• The denial of Jesus' divinity.
  • The depiction of Judas Iscariot as the one crucified in Jesus' place.
  • The prediction of the coming of Muhammad as the final prophet.

The Gospel of Barnabas holds immense significance as a non-canonical text that challenges the orthodox Christian narrative. Likewise, its alternate account of Jesus' life and teachings provides a unique perspective and has generated debate among scholars, theologians, and religious communities.

Critics argue that the Gospel of Barnabas was likely written by an author seeking to promote an early form of Islam or a syncretic belief system blending Islamic and Christian elements. They assert that its teachings align closely with Islamic theology, such as denying Jesus' divinity and predicting Muhammad's advent. Supporters, on the other hand, contend that the gospel represents an early Christian tradition that was suppressed by later orthodox movements. They argue that it offers valuable insights into the diverse beliefs and interpretations within early Christianity.

Is there more? 

While the Gospel of Barnabas has not been widely accepted as an authoritative religious text, it has fascinated researchers and historians interested in the development of early Christian literature. Subsequently, its discovery in the medieval period, through surviving manuscripts in Spanish and Italian, has sparked controversy and raised questions about its authenticity and transmission.

In conclusion, the Gospel of Barnabas remains a subject of ongoing scholarly inquiry and debate. Its origins, contents, and significance continue to captivate the interest of theologians, historians, and those curious about the diverse beliefs and interpretations within early Christianity. Regardless of its disputed authenticity, the gospel is a testament to the rich tapestry of religious thought and the dynamic nature of religious movements throughout history. Exploring the Gospel of Barnabas provides valuable insights into the complex interplay between faith, tradition, and the human quest for understanding the divine.

Read all About It! 

Ultimately, several other books were left out of the Bible and are often referred to as "non-canonical" or "apocryphal" books. These texts vary depending on different Christian traditions and denominations. Here are a few examples:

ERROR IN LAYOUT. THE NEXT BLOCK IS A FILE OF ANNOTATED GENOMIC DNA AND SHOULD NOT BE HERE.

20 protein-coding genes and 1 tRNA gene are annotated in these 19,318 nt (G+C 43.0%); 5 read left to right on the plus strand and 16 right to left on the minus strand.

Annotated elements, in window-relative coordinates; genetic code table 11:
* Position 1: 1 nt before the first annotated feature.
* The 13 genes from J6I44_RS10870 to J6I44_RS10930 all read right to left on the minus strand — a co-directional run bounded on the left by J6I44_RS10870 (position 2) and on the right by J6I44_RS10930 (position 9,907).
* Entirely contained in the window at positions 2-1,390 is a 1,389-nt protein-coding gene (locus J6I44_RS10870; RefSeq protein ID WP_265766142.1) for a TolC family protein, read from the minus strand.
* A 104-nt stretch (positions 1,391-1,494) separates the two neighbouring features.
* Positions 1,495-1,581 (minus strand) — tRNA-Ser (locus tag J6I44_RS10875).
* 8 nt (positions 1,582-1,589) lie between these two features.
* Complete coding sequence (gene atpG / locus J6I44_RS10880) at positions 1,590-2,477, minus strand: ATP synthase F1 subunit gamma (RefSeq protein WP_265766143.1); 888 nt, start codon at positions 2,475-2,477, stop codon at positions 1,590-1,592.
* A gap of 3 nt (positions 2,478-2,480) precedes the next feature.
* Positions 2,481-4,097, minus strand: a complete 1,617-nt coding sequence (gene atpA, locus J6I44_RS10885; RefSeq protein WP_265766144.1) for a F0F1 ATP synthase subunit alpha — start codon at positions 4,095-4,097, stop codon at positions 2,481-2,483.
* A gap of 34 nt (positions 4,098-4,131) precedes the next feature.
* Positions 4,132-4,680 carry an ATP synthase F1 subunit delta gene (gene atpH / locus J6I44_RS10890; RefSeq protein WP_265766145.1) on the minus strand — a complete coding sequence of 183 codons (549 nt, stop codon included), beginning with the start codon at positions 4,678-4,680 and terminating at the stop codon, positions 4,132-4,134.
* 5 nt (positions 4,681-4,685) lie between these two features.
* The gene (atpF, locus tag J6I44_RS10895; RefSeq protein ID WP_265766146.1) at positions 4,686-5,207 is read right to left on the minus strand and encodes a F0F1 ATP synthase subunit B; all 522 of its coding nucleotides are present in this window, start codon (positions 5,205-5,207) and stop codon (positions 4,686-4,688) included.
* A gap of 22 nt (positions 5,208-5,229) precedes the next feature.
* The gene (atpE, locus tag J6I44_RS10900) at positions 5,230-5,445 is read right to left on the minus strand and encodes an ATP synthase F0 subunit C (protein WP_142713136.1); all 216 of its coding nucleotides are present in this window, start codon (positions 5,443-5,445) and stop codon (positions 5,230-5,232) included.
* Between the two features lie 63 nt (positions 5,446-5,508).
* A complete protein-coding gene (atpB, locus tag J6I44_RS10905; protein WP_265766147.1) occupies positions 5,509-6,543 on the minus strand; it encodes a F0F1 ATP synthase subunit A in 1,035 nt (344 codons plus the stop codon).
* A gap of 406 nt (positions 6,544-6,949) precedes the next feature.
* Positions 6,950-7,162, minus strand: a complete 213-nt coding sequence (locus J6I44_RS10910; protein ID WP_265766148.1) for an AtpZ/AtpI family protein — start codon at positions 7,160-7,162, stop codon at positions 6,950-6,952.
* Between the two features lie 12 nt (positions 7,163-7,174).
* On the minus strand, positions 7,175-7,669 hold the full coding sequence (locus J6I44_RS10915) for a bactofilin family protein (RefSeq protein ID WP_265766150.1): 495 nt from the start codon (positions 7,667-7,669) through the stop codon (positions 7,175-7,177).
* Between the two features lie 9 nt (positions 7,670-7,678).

1. Gospel of Thomas: This is a collection of sayings attributed to Jesus. It was discovered in 1945 as part of the Nag Hammadi Library, a group of early Christian texts. The Gospel of Thomas offers a different literary genre than the narrative gospels, emphasizing the importance of knowledge and understanding.
  2. Gospel of Mary Magdalene: Also found in the Nag Hammadi library, this text presents dialogues and teachings of Mary Magdalene, one of Jesus' disciples. It highlights her role and spiritual insights, often interpreted in the context of women's leadership in early Christianity.
  3. Gospel of Judas: This gospel, discovered in the 1970s, portrays Judas Iscariot, traditionally seen as the betrayer of Jesus, in a different light. It presents Judas as a trusted disciple carrying out an essential role in fulfilling Jesus' divine plan.
  4. Infancy Gospel of James: This work provides narratives about the childhood and birth of Mary, the mother of Jesus. It explores the traditions and legends surrounding Mary's upbringing and her role in the story of Jesus' birth.
  5. Book of Enoch: Although not exclusively Christian, this text is significant in early Jewish and Christian literature. It contains apocalyptic and visionary material attributed to Enoch, a figure mentioned in the book of Genesis.
  6. Book of Jubilees: This book retells the biblical narratives from Creation to the time of Moses, emphasizing a calendar and the observance of Jewish festivals.


These and other books tell a very different story about Jesus of Nazareth and, above all else, the idea that there is always more to the story. How do you interpret the stories that have been handed down to you as truth? Is there room for new information?